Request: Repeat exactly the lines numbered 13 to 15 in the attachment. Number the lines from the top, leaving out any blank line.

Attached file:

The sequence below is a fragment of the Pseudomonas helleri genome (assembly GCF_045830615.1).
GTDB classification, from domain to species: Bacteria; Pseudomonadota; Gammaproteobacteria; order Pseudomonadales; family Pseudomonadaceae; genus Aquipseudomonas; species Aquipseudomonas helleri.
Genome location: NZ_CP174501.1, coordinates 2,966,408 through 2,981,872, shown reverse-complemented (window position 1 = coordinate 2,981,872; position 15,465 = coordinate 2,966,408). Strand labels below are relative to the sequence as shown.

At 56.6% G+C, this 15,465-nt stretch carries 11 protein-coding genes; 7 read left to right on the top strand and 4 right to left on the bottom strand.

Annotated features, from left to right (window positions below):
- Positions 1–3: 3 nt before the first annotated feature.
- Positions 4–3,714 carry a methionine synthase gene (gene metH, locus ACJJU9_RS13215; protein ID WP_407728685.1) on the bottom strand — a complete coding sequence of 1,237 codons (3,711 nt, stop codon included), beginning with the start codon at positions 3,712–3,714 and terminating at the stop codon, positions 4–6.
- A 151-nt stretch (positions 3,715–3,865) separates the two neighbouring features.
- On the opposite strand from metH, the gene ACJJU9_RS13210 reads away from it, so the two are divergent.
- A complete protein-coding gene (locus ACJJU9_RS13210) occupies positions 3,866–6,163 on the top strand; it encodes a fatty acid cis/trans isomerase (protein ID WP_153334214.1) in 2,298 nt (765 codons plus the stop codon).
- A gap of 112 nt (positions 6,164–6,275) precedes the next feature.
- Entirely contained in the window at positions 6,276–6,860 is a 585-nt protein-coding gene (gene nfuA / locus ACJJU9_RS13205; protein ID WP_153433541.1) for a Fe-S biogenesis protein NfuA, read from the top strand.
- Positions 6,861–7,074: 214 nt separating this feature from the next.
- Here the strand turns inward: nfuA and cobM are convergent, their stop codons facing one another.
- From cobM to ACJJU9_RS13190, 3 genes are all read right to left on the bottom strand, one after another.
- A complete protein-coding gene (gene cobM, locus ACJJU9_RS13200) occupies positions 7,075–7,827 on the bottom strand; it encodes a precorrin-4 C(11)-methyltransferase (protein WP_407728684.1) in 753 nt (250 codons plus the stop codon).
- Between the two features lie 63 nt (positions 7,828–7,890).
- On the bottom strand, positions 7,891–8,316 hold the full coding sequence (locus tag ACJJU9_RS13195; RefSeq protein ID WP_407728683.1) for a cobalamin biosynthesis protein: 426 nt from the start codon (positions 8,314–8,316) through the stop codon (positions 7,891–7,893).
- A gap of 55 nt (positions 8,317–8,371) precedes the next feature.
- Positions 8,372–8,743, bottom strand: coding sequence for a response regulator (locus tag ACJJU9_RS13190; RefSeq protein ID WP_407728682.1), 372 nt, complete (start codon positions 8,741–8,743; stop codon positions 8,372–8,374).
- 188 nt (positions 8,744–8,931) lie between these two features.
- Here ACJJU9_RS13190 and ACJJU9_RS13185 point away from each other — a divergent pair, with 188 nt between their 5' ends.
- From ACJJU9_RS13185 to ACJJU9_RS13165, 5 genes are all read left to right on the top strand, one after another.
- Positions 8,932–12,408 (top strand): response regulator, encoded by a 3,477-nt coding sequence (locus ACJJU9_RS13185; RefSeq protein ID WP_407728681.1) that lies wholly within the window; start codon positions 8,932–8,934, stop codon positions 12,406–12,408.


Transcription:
- Positions 6,861–7,074: 214 nt separating this feature from the next.
- Here the strand turns inward: nfuA and cobM are convergent, their stop codons facing one another.
- From cobM to ACJJU9_RS13190, 3 genes are all read right to left on the bottom strand, one after another.